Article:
Help!! My wheat grinder bit the dust. It is 31 years old and the plastic became brittle letting wheat flour in to the motor area. I taped the cracks and it ran for several more years but I knew it was only a matter of time before it would cease up.
Yesterday morning I was going to grind some Painted Mountain corn for corn bread. The plan was to soak it in buttermilk all day to lower the phytic acid and release more nutrients, then that night make the cornbread. Those plans were sure nipped in the bud.
I took the thing all apart and vacummed it out. For two seconds it ran again and ur....ch it quit once more and has refused to work despite my pleas. I was really looking forward to the new experiment.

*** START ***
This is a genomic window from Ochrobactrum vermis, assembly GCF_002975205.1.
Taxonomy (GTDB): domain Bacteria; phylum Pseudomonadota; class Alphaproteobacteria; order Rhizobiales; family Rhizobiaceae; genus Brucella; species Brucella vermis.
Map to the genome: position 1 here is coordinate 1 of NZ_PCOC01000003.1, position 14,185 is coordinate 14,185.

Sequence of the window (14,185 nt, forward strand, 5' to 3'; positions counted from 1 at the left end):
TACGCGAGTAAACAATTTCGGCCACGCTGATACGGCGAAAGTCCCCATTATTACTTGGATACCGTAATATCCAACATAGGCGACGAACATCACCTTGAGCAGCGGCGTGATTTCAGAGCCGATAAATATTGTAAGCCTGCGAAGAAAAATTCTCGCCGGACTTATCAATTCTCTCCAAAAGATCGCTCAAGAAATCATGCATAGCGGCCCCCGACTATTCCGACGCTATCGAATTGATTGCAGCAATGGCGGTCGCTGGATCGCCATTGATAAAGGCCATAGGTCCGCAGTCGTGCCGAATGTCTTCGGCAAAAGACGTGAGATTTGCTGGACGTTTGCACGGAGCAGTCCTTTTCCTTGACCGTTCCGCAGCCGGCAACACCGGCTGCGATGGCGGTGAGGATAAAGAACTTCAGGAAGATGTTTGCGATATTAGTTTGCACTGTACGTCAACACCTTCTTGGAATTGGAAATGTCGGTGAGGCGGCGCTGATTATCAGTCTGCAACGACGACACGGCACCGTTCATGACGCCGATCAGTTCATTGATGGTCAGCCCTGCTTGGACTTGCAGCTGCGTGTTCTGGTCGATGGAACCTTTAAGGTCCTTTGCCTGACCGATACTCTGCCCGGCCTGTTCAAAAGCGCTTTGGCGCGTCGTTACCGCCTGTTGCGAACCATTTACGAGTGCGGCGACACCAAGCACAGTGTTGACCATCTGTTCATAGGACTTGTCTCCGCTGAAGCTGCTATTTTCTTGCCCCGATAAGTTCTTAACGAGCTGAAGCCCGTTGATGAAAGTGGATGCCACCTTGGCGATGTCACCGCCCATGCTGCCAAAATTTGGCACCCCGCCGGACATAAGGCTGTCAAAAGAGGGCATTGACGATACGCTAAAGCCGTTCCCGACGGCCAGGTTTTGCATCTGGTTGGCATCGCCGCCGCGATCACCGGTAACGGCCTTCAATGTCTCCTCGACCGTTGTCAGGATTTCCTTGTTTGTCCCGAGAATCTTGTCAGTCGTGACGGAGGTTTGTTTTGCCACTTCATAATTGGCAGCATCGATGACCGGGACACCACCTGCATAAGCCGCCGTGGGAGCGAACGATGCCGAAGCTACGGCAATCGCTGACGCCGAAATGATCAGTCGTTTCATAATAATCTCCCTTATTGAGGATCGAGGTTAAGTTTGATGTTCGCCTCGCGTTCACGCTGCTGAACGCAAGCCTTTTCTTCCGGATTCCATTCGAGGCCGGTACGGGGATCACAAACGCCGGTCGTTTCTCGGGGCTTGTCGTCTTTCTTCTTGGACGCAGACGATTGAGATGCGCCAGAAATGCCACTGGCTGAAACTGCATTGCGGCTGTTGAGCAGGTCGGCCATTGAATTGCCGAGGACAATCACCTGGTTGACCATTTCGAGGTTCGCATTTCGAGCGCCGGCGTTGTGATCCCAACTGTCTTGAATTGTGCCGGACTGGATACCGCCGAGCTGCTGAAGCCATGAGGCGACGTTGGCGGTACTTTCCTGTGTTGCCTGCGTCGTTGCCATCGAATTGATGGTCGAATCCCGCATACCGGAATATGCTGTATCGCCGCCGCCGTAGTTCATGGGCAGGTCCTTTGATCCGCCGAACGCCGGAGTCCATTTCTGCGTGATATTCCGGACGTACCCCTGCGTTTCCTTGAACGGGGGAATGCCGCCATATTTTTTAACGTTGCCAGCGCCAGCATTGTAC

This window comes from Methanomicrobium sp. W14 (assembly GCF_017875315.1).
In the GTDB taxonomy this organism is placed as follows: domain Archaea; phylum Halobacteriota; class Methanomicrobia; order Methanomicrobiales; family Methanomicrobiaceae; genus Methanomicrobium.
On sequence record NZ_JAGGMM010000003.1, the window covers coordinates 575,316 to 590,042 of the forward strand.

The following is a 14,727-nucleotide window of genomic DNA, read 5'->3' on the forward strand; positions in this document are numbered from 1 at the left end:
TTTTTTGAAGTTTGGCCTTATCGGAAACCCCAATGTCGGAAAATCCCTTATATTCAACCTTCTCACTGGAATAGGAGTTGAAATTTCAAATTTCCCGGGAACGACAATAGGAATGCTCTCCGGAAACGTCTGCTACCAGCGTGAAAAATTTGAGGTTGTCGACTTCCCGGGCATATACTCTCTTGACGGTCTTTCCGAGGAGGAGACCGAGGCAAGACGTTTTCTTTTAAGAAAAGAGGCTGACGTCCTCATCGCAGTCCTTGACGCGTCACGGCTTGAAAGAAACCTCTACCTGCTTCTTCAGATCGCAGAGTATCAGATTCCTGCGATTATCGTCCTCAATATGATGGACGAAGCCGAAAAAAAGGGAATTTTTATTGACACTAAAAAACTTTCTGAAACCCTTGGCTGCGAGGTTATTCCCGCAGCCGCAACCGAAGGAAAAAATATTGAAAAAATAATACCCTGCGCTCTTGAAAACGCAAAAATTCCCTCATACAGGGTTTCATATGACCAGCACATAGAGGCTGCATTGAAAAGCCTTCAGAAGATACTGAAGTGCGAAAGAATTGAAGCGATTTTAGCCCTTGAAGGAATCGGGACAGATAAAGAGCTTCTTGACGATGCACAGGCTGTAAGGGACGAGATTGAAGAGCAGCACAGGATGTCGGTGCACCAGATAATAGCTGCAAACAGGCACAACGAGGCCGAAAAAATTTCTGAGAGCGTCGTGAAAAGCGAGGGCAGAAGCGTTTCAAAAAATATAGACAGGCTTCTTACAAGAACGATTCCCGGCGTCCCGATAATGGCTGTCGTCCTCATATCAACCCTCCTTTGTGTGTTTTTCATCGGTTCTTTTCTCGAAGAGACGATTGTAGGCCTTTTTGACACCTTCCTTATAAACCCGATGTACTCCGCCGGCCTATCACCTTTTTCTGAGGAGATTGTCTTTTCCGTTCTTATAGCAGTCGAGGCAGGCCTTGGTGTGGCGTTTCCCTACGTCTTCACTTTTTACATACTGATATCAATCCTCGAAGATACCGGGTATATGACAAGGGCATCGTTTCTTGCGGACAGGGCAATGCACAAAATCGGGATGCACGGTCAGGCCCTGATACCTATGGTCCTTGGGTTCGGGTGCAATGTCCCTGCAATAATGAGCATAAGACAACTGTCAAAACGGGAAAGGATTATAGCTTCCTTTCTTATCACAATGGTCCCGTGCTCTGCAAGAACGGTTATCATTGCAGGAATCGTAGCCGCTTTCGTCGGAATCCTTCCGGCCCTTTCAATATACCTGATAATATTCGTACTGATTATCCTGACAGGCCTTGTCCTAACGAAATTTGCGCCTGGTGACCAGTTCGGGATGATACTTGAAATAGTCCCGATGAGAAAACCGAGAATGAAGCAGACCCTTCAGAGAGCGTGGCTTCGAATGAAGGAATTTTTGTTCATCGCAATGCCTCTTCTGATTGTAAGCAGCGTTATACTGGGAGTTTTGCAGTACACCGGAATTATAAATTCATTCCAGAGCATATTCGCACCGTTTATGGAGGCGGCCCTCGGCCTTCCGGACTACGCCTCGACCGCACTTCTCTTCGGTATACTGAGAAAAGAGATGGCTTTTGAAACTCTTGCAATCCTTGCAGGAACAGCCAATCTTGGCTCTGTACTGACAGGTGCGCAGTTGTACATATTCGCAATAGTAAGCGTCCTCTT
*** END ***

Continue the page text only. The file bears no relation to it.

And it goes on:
Wish they didn't make eccentials like this out of plastic. Metal would of been better especially since the grinding section was guaranteed for life. Like that does any good if the plastic gives out. I'm sure the motor would of run for a good while longer too. Too bad the manufactures don't care about durability. Of course my idea of durability is never having to replace the thing.
I'd settle for a grinder like my grandmother's refrigerator. That thing had a tiny ice box and wasn't very big but after 50 years it still kept food cold.
The grinder was one of the very first purchases we made when we first got married. I hate to say goodbye but a new one that didn't make so.... much noise would be nice. Any advice on what kind of wheat grinder to buy? I'm not up on the latest and the greatest.